Samuel Bard (1742-1821)

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Samuel Bard (1742-1821), one of the first US graduates of Edinburgh University, founded the medical school of King's College, New York, in 1767.

Bard at Edinburgh

Bard was a native of Philadelphia who graduated from Columbia College before sailing to Europe in 1761 to complete his medical education. His letters home to his family describe how he attended classes in Institutes of Medicine under William Cullen (1710-1790), Anatomy under Alexander Monro ''secundus'' (1733-1817), Botany under John Hope (1725-1786), and Natural Philosophy under Adam Ferguson (1723-1816). He was particularly impressed by the lecturing style of William Cullen, which he judged both 'instructive' and 'entertaining'. He became a close personal friend of both Monro and Hope, in whose class he won the annual medal for the best collection of plants. Intent on a academical career, and realizing the necessity of a good delivery and easy compositional style, he also took great pleasure in Hugh Blair's lectures in Rhetoric and Belles Lettres. Both William Robertson (1721-1793), then Principal of the University, and George Drummond (1688-1766), Lord Provost of Edinburgh, invited him to dine at their homes, and the latter conferred upon Bard the freedom of the city. Bard's thesis, 'De viribus opii', which he successfully defended in May 1765, was on the effect of opium on the human body. It was based on a series of experiments which Bard conducted first on himself then on his room-mate for verification.

Later Career

Upon his return to the United States, Bard founded the medical school of King's College, New York, in 1767 (now the Columbia University College of Physicians and Surgeons). This was the second medical school to open in the United States after Philadelphia Medical School, founded in 1765 by two other Edinburgh graduates John Morgan (1735-1789) and William Shippen (1736-1808). The New York school, however, was the first to award the degree of Doctor of Medicine. Bard was appointed its first Professor of the Practice of Physic and achieved prominence through his studies of diphtheria, which proved vital in developing a treatment for that disease. After the War of Independence, Bard became personal physician to George Washington. In 1813, he was appointed President of the College of Physicians and Surgeons.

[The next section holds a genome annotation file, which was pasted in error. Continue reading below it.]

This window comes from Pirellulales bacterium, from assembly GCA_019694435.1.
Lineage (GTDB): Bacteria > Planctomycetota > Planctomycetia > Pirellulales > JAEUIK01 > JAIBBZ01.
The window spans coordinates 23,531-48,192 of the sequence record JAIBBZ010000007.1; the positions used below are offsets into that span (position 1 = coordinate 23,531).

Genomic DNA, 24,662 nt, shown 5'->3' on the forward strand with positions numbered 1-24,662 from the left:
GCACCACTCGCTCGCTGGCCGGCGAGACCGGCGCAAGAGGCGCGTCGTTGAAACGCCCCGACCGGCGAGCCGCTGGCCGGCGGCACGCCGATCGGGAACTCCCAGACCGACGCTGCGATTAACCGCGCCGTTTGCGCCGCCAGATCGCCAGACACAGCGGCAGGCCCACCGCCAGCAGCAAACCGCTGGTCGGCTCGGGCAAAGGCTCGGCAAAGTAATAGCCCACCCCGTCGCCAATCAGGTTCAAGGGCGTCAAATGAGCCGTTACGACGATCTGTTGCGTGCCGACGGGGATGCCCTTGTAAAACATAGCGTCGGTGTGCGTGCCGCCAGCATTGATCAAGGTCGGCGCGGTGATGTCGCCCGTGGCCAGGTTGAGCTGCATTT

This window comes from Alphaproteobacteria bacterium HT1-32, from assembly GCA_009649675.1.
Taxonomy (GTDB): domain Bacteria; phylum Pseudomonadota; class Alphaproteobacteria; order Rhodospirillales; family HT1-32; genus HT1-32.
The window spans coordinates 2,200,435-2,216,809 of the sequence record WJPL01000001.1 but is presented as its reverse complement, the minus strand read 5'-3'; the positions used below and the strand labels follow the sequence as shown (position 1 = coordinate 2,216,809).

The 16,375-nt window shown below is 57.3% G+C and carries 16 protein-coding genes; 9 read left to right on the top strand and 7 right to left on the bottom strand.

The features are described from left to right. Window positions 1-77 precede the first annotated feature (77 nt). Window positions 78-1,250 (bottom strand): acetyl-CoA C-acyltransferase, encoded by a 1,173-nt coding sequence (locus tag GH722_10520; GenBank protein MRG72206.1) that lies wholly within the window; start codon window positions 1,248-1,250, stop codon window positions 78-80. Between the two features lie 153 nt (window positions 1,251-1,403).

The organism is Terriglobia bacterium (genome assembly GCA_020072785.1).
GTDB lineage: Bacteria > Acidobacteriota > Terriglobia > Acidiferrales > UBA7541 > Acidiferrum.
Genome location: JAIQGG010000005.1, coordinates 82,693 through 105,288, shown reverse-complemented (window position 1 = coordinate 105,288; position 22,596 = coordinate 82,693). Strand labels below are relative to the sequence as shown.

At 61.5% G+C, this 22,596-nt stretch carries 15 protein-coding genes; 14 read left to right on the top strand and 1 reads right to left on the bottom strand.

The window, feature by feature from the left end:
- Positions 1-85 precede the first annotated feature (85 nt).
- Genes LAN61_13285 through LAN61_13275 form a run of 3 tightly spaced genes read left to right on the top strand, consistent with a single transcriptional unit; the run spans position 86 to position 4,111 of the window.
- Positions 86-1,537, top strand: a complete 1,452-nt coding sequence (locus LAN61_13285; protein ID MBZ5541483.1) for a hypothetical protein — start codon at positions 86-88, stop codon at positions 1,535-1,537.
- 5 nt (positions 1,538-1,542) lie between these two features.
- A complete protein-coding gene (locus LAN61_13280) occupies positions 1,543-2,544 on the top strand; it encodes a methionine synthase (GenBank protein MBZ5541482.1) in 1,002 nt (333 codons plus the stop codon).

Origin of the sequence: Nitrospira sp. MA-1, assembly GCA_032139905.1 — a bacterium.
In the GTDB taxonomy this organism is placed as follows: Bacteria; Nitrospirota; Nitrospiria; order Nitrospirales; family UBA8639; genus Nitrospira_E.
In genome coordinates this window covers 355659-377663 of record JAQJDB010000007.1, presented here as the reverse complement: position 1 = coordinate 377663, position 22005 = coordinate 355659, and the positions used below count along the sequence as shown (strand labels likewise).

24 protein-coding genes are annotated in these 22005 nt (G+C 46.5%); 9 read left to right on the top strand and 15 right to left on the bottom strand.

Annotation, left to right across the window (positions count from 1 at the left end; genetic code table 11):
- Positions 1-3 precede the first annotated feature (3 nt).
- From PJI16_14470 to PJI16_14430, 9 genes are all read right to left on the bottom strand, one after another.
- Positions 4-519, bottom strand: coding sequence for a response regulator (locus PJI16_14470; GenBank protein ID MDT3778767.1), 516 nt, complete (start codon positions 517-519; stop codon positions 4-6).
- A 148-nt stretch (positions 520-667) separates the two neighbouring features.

Related Pages


  • John Z. Bowers, 'The Influence of Edinburgh on American Medicine', in Medical Education and Medical Care: A Scottish-American Symposium, ed. Gordon McLachlan (Oxford: Oxford University Press, 1977), pp. 3-23.
  • John McVickar, A Domestic Narrative of the Life of Samuel Bard, M. D., LL. D., Late President of the College of Physicians and Surgeons of the University of the State of New York, &c. (New York: [Columbia College], 1822)
  • Henry Simpson, The Lives of Eminent Philadelphians, Now Deceased (Philadelphia: Brotherhead, 1859)